Galef/Robach Legislation Brings NY State Legislature into Twenty-First Century

June 21, 2011

Assemblywoman Galef with the stacks of printed bills that take time and staff to print, cost money, waste paper, and litter the legislative chambers.

Assemblywoman Sandy Galef is proud to announce that the New York State Assembly and Senate have passed legislation that would provide Members of the Assembly and Senate with the option to receive bills electronically rather than in print. The electronic option requires a change in the New York State Constitution which states that bills must be in printed format on individual legislator’s desks.

“This constitutional amendment will increase the Legislature’s efficiency, save trees, and save money,” Galef said. “We are in the technology age. When our constitution was first written, we did not have any of these advantages. Now we have an opportunity to eliminate paper, and reduce the use of printer ink. It will also reduce the labor involved in providing and then removing the volume of paper that piles up under and around our individual desks. I am so pleased this legislation has finally passed both houses, and hope it will pass again when the next legislative body convenes in January 2013.”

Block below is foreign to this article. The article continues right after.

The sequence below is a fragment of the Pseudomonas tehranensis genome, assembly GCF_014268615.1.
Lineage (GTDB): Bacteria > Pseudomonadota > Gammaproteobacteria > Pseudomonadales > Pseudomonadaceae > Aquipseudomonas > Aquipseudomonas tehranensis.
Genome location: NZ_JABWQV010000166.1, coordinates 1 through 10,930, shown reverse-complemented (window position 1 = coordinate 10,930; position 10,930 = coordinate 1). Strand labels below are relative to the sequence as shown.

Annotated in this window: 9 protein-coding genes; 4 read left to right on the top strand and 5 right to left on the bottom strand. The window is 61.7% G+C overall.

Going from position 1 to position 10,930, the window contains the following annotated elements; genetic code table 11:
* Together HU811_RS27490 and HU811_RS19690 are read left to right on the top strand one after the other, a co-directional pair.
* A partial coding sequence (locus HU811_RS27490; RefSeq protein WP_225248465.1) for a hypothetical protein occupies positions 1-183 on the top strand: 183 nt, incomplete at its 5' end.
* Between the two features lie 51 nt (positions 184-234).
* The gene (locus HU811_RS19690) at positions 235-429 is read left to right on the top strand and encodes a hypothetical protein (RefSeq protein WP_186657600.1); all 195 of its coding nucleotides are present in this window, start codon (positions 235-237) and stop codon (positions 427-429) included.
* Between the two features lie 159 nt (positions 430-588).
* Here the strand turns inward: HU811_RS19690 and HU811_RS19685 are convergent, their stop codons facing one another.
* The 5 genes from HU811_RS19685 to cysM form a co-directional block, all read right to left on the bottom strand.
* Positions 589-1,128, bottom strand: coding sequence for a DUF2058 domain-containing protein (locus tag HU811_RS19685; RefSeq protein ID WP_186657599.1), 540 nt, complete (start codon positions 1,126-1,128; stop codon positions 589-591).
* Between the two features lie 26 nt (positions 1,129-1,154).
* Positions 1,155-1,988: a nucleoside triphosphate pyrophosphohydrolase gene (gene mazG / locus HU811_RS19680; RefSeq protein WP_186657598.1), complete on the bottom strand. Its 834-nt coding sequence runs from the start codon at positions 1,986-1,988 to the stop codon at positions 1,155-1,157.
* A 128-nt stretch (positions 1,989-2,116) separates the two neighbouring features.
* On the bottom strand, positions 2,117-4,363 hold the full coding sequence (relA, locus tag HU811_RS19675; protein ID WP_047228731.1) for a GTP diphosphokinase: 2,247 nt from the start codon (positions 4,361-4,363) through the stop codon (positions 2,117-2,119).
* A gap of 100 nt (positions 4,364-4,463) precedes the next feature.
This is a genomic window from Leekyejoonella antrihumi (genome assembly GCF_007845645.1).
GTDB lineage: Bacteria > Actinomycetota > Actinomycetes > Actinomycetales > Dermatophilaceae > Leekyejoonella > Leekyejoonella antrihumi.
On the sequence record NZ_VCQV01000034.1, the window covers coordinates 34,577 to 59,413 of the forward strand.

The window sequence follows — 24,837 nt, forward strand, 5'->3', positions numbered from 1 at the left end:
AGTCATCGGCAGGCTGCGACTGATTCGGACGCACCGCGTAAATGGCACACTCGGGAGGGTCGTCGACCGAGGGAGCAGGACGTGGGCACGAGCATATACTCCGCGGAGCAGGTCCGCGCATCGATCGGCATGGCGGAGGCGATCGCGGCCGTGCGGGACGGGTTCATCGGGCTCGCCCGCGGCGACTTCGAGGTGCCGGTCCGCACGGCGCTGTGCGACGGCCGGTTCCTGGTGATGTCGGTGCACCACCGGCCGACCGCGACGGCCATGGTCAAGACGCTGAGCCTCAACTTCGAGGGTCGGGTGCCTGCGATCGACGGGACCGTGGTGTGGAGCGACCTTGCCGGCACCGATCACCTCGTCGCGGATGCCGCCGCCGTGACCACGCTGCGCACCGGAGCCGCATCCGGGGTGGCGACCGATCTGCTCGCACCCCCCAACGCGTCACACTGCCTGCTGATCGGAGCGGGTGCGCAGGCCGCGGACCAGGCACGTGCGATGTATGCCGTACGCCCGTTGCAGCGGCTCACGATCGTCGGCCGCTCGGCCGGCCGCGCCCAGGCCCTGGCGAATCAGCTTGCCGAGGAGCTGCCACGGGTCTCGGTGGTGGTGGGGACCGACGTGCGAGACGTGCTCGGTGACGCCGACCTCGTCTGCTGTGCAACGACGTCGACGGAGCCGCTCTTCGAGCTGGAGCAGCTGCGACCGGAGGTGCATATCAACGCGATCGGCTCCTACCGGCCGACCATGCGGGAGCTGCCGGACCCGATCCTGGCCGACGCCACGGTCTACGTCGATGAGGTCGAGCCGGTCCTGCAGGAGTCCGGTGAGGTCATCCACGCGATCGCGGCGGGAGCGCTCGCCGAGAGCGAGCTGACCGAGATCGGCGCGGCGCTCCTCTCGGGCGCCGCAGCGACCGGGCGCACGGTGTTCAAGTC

Senator Robach said, “This legislation just makes sense. It helps the environment, it is cost effective and it will save time for staff members to concentrate on more items. If enacted, this bill would bring the New York State Legislature into the technological age and will also save a countless amount of paper.”

Bill A.5274-A/S.357-A, was passed by the Senate on June 16th and the Assembly on June 20th. Because this is a constitutional amendment, it must be passed by two successive legislatures, then ratified by popular vote. The next legislative body, which will take office in January 2013, is required to pass this bill before it goes to the public.

The legislation allows for bills to be transmitted electronically to Member computers located on their desks. Members who prefer the paper option, can still receive bills in that manner.

Galef concluded, “This legislation reduces a significant amount of time, money, and paper used for the revision of bills and therefore greatly benefits the members of the legislature, the environment, and the taxpayers of New York State.”